There are also plenty of new characters I came to love — I can’t wait to follow them in the books to come.

I really think I could write an essay about this book, but let’s stick to a basic summary: “I loved it. But there wasn’t enough Chaol and it sort of tore my heart out. Everyone has to read it this series now and then talk to me about it in depth.”

Thank goodness I have this blog and book friends to talk with or I would explode. If any of you read this book and need me, I am here for you!

Anna Reads young adult book blog

Posted by: Anna   •   In: Uncategorized

Mon, August 4, 2014

The Bridge from Me to You by Lisa Schroeder Review

The Bridge from Me to You book cover

The Bridge from Me to You book cover

The Bridge from Me to You
By Lisa Schroeder
Publication date: July 29, 2014
Point, 336 pages
Source: Publisher

Lauren has a secret. Colby has a problem. But when they find each other, everything falls into place.

Lauren is the new girl in town with a dark secret. Colby is the football hero with a dream of something more. In alternating chapters, they come together, fall apart, and build something stronger than either of them thought possible–something to truly believe in.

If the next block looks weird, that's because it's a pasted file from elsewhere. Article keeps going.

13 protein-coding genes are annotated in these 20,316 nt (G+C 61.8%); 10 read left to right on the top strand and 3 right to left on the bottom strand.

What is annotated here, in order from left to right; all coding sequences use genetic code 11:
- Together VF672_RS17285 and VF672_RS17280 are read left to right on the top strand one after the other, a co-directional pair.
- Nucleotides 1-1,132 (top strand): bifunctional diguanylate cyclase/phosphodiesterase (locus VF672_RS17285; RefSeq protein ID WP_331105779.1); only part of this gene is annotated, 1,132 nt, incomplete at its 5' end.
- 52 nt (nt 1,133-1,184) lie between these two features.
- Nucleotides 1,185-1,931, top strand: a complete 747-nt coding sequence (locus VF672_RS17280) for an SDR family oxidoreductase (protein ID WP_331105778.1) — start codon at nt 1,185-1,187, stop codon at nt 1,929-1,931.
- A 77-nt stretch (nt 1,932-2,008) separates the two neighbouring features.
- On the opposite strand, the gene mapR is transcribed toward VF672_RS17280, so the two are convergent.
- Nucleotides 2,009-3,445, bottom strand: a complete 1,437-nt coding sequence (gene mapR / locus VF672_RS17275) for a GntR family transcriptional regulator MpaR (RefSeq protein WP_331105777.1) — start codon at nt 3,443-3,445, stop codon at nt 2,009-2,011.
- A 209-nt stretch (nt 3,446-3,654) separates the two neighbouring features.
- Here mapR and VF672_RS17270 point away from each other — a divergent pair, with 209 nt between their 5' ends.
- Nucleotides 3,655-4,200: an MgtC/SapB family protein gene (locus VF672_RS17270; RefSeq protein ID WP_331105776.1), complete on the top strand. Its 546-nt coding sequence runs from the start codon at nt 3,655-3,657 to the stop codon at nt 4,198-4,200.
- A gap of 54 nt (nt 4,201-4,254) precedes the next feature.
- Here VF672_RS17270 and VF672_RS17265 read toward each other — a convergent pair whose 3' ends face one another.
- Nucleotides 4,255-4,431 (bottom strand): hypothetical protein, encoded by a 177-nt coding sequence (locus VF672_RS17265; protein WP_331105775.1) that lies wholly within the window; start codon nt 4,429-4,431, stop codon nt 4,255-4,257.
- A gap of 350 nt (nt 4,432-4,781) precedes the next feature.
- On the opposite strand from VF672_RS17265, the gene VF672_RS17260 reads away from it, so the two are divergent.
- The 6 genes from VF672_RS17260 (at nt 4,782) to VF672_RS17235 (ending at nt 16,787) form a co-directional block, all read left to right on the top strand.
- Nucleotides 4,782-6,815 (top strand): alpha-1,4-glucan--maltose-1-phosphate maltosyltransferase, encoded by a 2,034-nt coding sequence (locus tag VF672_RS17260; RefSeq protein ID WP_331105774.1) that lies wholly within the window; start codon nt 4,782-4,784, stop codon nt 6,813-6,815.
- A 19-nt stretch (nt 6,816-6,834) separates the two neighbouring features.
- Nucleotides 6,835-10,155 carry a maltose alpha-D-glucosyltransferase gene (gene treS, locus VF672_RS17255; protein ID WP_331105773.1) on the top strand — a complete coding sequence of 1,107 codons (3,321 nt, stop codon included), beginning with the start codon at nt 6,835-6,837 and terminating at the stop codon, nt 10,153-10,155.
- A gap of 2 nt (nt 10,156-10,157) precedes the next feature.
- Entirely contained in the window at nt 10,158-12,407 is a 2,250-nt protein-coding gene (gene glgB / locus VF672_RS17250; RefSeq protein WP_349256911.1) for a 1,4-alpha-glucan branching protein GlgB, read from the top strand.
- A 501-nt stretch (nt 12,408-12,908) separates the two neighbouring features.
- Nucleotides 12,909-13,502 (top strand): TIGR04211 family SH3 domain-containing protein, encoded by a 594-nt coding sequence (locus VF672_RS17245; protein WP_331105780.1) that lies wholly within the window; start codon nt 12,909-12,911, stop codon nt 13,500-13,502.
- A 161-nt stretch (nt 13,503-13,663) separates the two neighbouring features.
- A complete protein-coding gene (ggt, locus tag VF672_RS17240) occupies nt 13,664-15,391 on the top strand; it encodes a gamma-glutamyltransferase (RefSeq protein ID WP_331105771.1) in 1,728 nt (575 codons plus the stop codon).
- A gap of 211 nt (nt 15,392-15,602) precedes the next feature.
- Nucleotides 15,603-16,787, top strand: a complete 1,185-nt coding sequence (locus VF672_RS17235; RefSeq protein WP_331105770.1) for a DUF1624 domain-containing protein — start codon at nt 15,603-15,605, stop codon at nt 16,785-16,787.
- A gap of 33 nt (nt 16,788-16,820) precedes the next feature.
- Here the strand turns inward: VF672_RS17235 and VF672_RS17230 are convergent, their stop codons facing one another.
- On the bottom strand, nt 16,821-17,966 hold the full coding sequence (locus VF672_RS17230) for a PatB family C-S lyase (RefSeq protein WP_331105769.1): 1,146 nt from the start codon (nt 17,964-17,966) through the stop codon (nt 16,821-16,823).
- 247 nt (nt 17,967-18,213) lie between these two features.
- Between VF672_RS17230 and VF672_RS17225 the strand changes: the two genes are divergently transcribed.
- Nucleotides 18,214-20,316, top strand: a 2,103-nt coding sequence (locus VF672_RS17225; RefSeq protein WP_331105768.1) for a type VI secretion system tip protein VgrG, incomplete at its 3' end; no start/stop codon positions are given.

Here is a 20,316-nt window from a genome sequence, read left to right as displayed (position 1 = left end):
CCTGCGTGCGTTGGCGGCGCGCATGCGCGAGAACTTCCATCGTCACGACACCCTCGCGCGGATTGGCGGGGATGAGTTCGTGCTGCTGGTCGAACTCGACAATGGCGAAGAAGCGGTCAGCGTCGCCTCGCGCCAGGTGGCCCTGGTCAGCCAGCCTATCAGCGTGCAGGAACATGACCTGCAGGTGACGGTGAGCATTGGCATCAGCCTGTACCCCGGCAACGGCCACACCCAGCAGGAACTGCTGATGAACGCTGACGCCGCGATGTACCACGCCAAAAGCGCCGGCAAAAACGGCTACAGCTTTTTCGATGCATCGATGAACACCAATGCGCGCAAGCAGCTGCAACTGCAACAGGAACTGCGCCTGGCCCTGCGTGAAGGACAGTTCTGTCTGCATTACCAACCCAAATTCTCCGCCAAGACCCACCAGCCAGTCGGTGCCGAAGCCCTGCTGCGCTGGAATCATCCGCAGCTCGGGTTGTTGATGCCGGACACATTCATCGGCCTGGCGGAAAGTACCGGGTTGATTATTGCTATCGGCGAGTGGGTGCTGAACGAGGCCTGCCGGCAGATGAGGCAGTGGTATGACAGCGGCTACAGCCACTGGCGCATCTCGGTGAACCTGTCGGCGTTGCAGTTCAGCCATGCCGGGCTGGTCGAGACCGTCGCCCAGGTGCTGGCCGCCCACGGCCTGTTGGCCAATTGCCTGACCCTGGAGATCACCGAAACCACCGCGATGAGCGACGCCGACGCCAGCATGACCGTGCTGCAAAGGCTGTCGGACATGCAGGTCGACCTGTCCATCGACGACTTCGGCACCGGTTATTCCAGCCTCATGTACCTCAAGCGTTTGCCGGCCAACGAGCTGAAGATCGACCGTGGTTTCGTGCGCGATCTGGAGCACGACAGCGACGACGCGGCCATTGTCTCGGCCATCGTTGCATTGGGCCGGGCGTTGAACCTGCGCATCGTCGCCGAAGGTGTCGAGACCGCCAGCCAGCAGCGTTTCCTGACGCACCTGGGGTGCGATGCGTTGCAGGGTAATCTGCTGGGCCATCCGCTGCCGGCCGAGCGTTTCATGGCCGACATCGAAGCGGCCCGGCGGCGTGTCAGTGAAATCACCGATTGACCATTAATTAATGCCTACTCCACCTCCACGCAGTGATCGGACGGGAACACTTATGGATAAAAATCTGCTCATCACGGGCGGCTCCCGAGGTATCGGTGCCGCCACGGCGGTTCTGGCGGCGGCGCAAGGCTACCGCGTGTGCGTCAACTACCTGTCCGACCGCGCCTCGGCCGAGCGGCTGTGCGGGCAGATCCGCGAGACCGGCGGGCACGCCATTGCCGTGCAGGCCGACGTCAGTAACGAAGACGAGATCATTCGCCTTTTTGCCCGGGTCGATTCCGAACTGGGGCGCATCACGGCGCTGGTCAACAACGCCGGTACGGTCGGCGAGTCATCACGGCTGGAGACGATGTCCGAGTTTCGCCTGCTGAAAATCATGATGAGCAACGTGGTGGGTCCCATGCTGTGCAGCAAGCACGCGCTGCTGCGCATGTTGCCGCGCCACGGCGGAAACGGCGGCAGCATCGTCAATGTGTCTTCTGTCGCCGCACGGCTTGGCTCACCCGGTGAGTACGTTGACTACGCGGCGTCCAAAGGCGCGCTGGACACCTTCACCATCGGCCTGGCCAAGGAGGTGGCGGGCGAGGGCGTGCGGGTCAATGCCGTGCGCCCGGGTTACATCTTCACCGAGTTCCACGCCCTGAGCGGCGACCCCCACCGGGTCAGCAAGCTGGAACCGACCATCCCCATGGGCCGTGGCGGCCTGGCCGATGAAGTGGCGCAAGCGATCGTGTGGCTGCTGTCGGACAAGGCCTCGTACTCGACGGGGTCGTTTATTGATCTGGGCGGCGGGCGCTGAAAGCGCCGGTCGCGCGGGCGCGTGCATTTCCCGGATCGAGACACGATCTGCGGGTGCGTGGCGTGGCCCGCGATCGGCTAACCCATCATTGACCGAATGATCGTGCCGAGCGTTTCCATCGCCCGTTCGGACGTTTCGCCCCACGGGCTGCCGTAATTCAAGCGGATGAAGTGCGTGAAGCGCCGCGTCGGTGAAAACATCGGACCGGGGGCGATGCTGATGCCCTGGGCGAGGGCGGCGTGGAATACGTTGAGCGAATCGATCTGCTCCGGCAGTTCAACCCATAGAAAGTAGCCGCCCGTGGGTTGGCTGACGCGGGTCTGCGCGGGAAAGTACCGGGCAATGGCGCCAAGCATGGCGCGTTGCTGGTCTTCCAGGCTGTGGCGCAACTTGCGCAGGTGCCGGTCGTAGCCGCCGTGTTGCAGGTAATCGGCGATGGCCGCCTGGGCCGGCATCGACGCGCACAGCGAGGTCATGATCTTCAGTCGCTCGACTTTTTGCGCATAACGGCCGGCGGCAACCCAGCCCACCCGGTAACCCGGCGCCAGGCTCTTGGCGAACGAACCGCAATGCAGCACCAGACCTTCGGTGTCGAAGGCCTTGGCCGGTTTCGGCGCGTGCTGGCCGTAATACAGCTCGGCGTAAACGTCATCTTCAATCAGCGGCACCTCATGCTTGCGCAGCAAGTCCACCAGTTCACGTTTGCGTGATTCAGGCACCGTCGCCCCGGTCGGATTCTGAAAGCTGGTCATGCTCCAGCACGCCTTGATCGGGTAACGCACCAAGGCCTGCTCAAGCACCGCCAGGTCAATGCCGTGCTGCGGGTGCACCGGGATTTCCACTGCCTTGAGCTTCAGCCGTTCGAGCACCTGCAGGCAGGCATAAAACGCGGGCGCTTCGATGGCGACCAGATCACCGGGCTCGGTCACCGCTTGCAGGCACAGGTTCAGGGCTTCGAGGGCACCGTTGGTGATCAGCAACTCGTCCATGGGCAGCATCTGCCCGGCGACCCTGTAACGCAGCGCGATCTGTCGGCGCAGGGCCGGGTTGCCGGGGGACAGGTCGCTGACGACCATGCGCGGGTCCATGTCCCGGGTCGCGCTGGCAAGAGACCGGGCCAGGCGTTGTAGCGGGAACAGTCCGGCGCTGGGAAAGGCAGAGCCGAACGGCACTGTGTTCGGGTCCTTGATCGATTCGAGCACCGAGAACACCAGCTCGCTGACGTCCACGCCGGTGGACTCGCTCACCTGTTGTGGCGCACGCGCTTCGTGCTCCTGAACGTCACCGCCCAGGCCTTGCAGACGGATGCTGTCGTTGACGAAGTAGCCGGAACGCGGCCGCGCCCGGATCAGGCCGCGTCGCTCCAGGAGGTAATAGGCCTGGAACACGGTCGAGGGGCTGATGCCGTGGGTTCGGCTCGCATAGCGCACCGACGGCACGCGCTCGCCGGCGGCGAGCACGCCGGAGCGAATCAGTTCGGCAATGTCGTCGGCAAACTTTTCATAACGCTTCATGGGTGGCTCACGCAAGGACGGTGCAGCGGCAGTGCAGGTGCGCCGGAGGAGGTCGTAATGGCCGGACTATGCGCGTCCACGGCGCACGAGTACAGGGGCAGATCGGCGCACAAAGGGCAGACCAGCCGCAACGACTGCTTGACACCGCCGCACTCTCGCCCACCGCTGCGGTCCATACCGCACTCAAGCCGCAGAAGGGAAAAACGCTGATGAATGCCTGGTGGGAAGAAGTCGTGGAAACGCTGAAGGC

— description

What I love most about Lisa Schroeder’s books is how wonderfully READABLE they are. Her verse is beautifully written but not overwrought and I just seem to breeze through them.

The Bridge from Me to You was a wonderful book that kept me just enough in the dark about Lauren’s past to be intrigued but not annoyed. I loved Colby’s friendship with Benny and loved Lauren’s extended family — her aunt and uncle and cousins were all so sweet.

The romance was adorable — though Lauren and Colby have an instant attraction, they get to know each other as friends before they take it to the romantic level. It built and it grew until I was really rooting for them.

The character growth is definitely my favorite part of The Bridge from Me to You. Lauren and Colby learn to believe in themselves and follow their hearts in this story, and you can’t help but love that in a good YA. Definitely, definitely, recommended.

Anna Reads young adult book blog

Posted by: Anna   •   In: family, friendship, lisa schroeder, romance, Uncategorized, verse